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-   -   Looking for a linux shell command. (https://www.linuxquestions.org/questions/linux-newbie-8/looking-for-a-linux-shell-command-883798/)

ionutzic 05-31-2011 04:36 PM

Looking for a linux shell command.
 
Hi.
I'm looking for a specific command,if it exist... i want to login from my server to another linux server,but the question is: can i doit in a one line command for ex:
usually you type: ssh "user"@10.1.1.1 and then the password,but i'm looking for a command in one line a fake ex: ssh user@10.1.1.1 -p "password" something like that.
I don't know if anyone of you understand what do i want to say ..my english is so..bad:)

colucix 05-31-2011 04:44 PM

Nope. The ssh command by its nature does not permit to send the password in clear text. What you're looking for is a password-less connection to the remote server, right? In this case you have to set up the public key authentication method. There are a lot of documents online that explain how to do that. Here is an example by Red Hat docs: http://docs.redhat.com/docs/en-US/Re...-keypairs.html

darku 05-31-2011 04:52 PM

Expect
 
I figure that you could do that with expect, but expect scripting is insecure for this purpose.

colucix issued the right response for this issue. I would like to elaborate:

- issue "ssh-keygen" on the "client";
- the previous command, once execute successfully will create a file in your home directory (/home/user/.ssh/id_rsa.pub);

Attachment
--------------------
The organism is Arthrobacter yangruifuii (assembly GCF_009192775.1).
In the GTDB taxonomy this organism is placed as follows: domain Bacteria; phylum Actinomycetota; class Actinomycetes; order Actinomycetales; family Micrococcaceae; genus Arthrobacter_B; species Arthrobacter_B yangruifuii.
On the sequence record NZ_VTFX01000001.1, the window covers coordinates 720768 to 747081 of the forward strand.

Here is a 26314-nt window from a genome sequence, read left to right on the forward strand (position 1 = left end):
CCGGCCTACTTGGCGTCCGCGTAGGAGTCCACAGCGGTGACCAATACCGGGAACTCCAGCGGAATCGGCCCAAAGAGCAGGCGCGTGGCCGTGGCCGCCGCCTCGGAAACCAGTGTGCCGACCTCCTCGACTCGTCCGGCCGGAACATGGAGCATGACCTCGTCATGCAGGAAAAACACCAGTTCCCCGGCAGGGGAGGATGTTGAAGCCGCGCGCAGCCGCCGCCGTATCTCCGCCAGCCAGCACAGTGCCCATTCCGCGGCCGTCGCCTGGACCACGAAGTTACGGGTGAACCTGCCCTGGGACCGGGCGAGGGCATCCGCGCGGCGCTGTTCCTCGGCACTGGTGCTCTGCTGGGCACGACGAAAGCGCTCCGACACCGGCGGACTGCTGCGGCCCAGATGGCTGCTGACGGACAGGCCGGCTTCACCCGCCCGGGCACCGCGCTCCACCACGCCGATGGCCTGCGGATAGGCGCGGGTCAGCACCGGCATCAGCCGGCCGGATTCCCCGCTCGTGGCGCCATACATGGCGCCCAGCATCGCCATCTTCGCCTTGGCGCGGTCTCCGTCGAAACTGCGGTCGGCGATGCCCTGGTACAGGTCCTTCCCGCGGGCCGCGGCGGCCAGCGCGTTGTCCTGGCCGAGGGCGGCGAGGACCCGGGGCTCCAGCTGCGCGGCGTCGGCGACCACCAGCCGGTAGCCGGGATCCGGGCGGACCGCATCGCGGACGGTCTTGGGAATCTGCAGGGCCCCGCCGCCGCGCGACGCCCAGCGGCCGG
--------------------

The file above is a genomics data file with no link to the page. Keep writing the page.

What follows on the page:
- copy the contents of that file to the "server" in /home/user/.ssh/authorized_keys;
- if both the client and the server are using the default ssh configurations, you should be able to connect from the client to the server without using a password.

colucix 05-31-2011 04:57 PM

The summary from darku is nice, except for a detail: the ssh-keygen command creates the keys into the current working directory. You have to change to $HOME/.ssh before running the command.

darku 05-31-2011 07:56 PM

I think it is utterly dependent on the distribution. Both Debian, Ubuntu and, if I am not mistaken CentOS currently deploy the keys to ~/.ssh if not directed otherwise.
Not trying to start a flame war, just writing from memory right now. Anyway, tomorrow I will have to gently shake my Ubuntu "sort of" 11.04 into working order so, I am off to bed.

colucix 06-01-2011 04:15 AM

You're right!! Sorry, my mistake. I tried both on recent releases of CentOS and OpenSuSE and it defaults to id_rsa under the .ssh directory. Maybe I've always created my keys using the -f option to give them a unique name, then I've moved them to the .ssh dir. I stand corrected! :)

manyrootsofallevil 06-01-2011 05:29 AM

Quote:

Originally Posted by darku (Post 4372323)
I figure that you could do that with expect, but expect scripting is insecure for this purpose.

- copy the contents of that file to the "server" in /home/user/.ssh/authorized_keys;

you can use the ssh-copy-id command to accomplish the step above.
Code:

ssh-copy-id -i pubkeyfile [user@]servername


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